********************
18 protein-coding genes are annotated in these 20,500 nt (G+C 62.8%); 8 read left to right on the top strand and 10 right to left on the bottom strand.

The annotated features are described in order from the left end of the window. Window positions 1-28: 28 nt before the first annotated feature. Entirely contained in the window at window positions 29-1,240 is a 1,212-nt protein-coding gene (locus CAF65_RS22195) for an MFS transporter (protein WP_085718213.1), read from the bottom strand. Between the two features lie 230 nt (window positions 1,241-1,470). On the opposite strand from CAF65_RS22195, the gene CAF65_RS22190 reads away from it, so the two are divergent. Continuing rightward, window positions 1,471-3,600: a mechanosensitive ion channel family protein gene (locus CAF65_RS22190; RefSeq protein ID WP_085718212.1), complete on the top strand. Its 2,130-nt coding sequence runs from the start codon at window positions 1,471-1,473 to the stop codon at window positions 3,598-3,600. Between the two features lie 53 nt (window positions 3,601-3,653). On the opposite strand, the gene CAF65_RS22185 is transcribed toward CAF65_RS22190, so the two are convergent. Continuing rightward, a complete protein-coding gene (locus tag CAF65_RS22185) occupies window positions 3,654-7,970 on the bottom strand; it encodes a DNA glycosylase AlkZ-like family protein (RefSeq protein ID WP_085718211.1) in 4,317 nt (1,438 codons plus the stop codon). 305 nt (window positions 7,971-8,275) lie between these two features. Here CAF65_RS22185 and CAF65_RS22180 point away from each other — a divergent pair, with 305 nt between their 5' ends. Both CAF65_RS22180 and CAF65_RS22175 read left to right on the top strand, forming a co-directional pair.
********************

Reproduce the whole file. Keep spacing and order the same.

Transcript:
18 protein-coding genes are annotated in these 20,500 nt (G+C 62.8%); 8 read left to right on the top strand and 10 right to left on the bottom strand.

The annotated features are described in order from the left end of the window. Window positions 1-28: 28 nt before the first annotated feature. Entirely contained in the window at window positions 29-1,240 is a 1,212-nt protein-coding gene (locus CAF65_RS22195) for an MFS transporter (protein WP_085718213.1), read from the bottom strand. Between the two features lie 230 nt (window positions 1,241-1,470). On the opposite strand from CAF65_RS22195, the gene CAF65_RS22190 reads away from it, so the two are divergent. Continuing rightward, window positions 1,471-3,600: a mechanosensitive ion channel family protein gene (locus CAF65_RS22190; RefSeq protein ID WP_085718212.1), complete on the top strand. Its 2,130-nt coding sequence runs from the start codon at window positions 1,471-1,473 to the stop codon at window positions 3,598-3,600. Between the two features lie 53 nt (window positions 3,601-3,653). On the opposite strand, the gene CAF65_RS22185 is transcribed toward CAF65_RS22190, so the two are convergent. Continuing rightward, a complete protein-coding gene (locus tag CAF65_RS22185) occupies window positions 3,654-7,970 on the bottom strand; it encodes a DNA glycosylase AlkZ-like family protein (RefSeq protein ID WP_085718211.1) in 4,317 nt (1,438 codons plus the stop codon). 305 nt (window positions 7,971-8,275) lie between these two features. Here CAF65_RS22185 and CAF65_RS22180 point away from each other — a divergent pair, with 305 nt between their 5' ends. Both CAF65_RS22180 and CAF65_RS22175 read left to right on the top strand, forming a co-directional pair.